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ABSTRACTThe bacterial pathogenPseudomonas aeruginosacauses acute infections associated with significant morbidity and mortality.P. aeruginosaelicits strong innate immune responses in immunocompetent hosts, and the resulting recruitment of neutrophils to the site of infection is necessary for bacterial clearance.P. aeruginosalipopolysaccharide and flagellin are recognized by extracellular Toll-like receptors, but the most rapid responses to infection occur when cytosolic receptors sense flagellin or type 3 secretion system (T3SS) structural proteins. The subsequent activation of the NLRC4 inflammasome and caspase-1 generates an interleukin-1β (IL-1β) signal that is required for the rapid neutrophilic response. A T3SS effector, exotoxin U (ExoU), can inhibit activation of the NLRC4 inflammasome and caspase-1. Thus, our observation that IL-1 receptor (IL-1R)-mediated signals were still required to initiate a response to ExoU-producing bacteria was unexpected. As both IL-1α and IL-1β signal via the IL-1R, we examined immune responses in mice lacking either of these cytokines. IL-1β-deficient mice responded to ExoU-producingP. aeruginosabacteria similarly to wild-type animals; however, IL-1α-deficient mice had an attenuated immune response. The situation was reversed following infections by ExoU-negative bacteria: here, IL-1α was dispensable for neutrophil recruitment, while IL-1β was required. IL-1α secretion by macrophages infected with ExoU-producingP. aeruginosaisolates was independent of both caspase-1 and caspase-11. This study documents distinct roles for IL-1α and IL-1β in the response toP. aeruginosainfection as a function of the T3SS effectors produced by the infecting strain. The redundancy of these two cytokines nonetheless allows the infected host to mount a response to ExoU-positive and -negative bacterial isolates.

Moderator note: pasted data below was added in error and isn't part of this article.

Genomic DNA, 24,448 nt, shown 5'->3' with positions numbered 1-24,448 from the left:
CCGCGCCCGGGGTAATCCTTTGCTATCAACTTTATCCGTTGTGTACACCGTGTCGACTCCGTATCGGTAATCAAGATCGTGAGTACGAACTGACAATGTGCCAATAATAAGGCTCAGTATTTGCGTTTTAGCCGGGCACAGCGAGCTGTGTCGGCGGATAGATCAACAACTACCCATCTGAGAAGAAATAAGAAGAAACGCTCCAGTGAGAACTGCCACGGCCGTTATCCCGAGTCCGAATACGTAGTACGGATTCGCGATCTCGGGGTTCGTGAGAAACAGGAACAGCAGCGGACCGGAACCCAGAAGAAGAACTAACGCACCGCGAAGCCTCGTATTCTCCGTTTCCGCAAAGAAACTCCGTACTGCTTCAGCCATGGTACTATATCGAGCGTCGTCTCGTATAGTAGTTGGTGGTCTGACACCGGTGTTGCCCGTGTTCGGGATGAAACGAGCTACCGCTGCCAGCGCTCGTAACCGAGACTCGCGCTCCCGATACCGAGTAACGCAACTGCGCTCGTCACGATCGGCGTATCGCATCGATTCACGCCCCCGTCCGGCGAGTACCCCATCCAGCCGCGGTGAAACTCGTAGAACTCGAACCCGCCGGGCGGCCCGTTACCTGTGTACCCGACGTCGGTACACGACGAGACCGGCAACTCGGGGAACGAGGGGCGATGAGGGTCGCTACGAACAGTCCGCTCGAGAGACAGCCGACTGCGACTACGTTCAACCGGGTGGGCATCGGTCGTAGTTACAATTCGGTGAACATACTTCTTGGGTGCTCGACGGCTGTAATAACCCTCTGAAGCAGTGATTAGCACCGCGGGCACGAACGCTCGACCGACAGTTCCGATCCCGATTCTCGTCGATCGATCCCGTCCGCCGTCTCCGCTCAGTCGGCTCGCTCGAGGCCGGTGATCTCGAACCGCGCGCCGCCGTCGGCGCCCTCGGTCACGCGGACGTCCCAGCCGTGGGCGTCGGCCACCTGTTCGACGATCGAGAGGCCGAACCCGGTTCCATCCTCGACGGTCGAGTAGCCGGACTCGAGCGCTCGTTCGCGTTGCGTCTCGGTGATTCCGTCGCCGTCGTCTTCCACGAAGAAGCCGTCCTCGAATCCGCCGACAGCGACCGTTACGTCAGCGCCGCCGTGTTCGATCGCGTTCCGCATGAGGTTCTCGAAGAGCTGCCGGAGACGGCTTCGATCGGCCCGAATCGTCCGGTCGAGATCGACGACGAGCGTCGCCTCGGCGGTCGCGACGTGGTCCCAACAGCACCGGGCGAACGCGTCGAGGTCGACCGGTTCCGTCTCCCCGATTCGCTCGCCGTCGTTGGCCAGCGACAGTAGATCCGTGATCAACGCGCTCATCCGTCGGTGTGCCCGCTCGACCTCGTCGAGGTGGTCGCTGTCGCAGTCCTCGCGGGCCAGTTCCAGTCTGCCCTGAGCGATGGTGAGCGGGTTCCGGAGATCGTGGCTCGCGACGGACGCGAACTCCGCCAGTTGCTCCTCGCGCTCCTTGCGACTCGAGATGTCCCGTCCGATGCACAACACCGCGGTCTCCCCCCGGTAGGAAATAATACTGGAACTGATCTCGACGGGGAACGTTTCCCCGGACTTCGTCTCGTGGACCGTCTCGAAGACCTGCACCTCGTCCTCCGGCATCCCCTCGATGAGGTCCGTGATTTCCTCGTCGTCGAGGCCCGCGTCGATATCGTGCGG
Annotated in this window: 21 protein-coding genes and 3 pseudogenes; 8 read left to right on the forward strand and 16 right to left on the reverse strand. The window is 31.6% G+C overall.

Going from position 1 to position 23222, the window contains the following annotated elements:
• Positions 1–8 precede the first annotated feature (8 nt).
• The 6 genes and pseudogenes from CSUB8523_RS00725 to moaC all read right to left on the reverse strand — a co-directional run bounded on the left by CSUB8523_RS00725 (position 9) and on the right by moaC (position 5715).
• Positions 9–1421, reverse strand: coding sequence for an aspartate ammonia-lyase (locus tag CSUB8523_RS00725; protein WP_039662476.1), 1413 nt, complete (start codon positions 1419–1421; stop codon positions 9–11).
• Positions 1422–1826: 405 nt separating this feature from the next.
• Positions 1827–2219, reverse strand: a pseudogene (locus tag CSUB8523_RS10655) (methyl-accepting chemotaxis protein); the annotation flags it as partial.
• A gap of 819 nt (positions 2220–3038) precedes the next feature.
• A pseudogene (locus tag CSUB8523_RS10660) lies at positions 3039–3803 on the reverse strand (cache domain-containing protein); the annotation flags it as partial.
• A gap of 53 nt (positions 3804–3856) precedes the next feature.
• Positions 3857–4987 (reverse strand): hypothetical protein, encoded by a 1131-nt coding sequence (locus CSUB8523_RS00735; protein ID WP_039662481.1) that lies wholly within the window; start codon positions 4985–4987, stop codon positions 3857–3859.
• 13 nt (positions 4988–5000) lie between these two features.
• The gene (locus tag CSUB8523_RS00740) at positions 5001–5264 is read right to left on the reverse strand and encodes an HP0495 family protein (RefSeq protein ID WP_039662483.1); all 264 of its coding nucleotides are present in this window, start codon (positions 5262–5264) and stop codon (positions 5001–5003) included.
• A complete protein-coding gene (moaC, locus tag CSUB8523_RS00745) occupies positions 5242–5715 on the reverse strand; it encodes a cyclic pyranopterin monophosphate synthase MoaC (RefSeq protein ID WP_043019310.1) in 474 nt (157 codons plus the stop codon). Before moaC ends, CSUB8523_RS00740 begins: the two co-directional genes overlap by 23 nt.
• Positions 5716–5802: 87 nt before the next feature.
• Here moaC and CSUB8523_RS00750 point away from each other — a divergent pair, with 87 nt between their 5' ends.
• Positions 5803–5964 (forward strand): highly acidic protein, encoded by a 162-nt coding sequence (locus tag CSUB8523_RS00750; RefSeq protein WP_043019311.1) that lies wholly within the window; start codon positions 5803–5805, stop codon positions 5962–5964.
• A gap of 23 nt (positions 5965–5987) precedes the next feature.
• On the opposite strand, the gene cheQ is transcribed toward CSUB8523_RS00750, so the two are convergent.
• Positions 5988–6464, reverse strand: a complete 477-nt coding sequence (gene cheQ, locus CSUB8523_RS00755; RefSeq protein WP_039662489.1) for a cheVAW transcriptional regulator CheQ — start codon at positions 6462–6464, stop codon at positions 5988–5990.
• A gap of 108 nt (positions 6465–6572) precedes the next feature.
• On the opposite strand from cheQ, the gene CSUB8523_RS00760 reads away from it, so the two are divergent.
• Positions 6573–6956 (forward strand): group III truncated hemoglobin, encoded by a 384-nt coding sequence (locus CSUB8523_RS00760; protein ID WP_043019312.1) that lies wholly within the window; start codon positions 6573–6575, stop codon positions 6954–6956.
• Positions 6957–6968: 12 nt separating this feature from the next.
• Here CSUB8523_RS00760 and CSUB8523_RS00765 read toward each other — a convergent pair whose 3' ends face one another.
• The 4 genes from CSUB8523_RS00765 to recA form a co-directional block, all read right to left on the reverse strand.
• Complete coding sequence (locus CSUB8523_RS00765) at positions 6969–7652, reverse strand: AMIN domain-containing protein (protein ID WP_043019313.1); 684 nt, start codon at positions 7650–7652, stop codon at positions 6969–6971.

Original publication




Journal article


Infection and Immunity


American Society for Microbiology

Publication Date





4204 - 4211